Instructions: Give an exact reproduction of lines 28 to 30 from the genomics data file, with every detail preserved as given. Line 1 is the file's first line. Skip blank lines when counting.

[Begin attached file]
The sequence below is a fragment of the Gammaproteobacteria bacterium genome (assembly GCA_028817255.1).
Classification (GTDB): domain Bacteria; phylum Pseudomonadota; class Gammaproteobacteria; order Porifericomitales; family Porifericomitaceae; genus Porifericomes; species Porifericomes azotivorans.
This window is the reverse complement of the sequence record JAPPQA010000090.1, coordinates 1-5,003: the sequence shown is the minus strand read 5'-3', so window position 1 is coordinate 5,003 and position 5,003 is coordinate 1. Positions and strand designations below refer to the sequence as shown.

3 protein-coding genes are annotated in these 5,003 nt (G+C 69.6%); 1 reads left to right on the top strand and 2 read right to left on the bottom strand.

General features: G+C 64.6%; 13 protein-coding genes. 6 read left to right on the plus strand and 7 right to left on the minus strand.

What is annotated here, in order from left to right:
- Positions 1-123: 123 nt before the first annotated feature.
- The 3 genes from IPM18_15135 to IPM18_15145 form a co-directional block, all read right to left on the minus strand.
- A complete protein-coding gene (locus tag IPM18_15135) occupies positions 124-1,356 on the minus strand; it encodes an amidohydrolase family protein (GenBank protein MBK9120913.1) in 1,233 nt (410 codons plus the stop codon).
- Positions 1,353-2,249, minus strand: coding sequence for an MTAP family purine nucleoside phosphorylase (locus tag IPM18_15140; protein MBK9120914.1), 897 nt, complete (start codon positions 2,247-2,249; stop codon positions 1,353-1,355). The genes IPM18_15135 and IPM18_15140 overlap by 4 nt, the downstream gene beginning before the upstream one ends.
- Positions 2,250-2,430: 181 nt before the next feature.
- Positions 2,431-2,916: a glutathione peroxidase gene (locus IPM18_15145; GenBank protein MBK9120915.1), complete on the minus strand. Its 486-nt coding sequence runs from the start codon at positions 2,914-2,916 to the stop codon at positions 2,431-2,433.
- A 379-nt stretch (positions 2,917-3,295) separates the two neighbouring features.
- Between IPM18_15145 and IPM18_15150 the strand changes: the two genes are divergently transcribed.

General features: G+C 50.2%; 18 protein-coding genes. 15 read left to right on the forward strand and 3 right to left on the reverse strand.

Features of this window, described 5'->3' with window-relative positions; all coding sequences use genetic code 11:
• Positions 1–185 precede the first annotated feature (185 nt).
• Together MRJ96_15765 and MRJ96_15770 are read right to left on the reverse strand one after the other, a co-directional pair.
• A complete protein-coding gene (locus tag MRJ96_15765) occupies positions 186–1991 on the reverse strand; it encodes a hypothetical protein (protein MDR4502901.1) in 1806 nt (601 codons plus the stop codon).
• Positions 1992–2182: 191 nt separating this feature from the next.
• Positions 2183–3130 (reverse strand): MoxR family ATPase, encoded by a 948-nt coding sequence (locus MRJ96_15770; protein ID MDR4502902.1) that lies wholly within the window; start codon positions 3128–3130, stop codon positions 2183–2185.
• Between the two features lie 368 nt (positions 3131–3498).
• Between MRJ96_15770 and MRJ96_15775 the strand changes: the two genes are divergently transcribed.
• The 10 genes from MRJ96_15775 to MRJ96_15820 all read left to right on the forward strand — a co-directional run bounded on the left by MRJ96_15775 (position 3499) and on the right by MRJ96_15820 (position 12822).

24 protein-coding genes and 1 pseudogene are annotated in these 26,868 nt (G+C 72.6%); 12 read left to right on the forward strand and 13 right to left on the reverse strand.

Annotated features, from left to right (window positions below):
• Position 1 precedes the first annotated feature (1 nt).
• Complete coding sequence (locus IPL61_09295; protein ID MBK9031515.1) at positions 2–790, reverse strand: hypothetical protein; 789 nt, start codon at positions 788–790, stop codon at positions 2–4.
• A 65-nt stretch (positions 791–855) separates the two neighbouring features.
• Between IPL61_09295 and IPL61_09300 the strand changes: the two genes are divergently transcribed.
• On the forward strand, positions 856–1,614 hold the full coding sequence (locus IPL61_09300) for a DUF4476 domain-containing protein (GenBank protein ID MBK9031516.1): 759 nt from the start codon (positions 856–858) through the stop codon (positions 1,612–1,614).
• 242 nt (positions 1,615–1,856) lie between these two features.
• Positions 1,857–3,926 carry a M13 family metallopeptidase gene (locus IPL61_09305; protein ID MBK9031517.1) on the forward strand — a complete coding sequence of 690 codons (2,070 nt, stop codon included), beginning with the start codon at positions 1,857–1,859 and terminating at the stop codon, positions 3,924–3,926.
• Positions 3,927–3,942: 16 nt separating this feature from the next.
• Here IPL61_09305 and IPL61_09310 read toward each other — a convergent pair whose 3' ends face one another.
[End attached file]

• Complete coding sequence (locus IPL61_09295; protein ID MBK9031515.1) at positions 2–790, reverse strand: hypothetical protein; 789 nt, start codon at positions 788–790, stop codon at positions 2–4.
• A 65-nt stretch (positions 791–855) separates the two neighbouring features.
• Between IPL61_09295 and IPL61_09300 the strand changes: the two genes are divergently transcribed.